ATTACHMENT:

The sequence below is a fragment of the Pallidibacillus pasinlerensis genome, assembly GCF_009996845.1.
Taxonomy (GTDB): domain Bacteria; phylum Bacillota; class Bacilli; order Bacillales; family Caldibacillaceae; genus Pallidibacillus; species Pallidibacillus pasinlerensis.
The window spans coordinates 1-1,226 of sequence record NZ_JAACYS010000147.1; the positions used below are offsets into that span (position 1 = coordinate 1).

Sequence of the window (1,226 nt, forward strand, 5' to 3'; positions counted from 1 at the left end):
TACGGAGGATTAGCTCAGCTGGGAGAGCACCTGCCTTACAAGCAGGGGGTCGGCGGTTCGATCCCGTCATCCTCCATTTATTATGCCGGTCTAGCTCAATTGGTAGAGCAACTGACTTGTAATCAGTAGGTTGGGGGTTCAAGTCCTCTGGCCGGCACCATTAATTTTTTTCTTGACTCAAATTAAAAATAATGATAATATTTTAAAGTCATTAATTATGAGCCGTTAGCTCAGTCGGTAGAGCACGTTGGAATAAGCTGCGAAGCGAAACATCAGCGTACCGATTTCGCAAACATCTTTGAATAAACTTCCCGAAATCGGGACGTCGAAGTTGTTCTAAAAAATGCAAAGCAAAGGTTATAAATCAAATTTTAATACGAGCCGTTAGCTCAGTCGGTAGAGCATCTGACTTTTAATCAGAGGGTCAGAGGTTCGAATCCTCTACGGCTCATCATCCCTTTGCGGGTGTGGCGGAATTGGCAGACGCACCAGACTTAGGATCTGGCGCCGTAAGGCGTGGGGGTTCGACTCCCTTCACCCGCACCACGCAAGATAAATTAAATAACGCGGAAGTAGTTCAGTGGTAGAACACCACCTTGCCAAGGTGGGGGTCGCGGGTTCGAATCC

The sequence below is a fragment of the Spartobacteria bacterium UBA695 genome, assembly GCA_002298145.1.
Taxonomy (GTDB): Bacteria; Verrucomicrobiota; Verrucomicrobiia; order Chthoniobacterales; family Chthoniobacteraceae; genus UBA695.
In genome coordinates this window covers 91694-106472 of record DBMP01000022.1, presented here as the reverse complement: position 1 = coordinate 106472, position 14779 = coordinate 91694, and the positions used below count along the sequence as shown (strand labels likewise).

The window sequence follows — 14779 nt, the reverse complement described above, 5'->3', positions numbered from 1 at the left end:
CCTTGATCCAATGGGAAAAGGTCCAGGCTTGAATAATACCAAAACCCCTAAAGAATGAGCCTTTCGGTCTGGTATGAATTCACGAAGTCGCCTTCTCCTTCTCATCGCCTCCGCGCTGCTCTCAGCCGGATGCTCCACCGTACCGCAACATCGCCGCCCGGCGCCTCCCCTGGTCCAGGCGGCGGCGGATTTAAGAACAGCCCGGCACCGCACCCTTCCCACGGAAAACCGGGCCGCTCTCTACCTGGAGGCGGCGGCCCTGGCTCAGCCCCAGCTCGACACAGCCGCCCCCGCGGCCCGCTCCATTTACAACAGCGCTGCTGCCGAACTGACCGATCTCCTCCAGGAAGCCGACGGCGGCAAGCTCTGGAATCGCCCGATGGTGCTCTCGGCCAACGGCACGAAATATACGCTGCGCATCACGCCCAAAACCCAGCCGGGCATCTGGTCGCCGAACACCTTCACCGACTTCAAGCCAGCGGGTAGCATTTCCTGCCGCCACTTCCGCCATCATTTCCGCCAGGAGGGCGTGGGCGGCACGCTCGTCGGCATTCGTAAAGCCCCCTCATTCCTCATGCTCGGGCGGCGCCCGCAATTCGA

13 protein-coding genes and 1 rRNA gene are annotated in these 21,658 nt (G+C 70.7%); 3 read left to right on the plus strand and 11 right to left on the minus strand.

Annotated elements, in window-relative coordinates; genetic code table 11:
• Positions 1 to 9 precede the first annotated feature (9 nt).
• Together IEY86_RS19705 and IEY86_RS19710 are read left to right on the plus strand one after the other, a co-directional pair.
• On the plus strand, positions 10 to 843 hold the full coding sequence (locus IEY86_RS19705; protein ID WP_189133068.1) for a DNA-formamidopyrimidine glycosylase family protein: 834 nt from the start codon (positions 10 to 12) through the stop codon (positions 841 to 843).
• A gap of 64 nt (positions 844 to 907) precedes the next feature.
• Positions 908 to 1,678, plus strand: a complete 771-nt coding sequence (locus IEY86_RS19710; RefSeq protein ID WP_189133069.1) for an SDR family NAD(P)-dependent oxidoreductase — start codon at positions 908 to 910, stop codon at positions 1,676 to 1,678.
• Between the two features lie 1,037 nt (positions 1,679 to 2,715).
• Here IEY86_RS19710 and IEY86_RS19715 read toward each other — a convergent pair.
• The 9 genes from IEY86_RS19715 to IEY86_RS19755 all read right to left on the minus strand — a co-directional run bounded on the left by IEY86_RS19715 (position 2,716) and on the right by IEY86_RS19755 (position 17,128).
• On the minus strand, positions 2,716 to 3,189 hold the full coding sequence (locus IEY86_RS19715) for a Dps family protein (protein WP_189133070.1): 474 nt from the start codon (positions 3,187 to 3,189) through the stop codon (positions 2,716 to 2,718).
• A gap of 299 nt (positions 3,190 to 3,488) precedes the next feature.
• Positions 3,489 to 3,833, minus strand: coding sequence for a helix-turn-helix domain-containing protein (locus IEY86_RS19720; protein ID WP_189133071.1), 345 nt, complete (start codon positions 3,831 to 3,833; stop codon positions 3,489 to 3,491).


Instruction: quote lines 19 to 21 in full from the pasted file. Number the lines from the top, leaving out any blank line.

• Here IEY86_RS19710 and IEY86_RS19715 read toward each other — a convergent pair.
• The 9 genes from IEY86_RS19715 to IEY86_RS19755 all read right to left on the minus strand — a co-directional run bounded on the left by IEY86_RS19715 (position 2,716) and on the right by IEY86_RS19755 (position 17,128).
• On the minus strand, positions 2,716 to 3,189 hold the full coding sequence (locus IEY86_RS19715) for a Dps family protein (protein WP_189133070.1): 474 nt from the start codon (positions 3,187 to 3,189) through the stop codon (positions 2,716 to 2,718).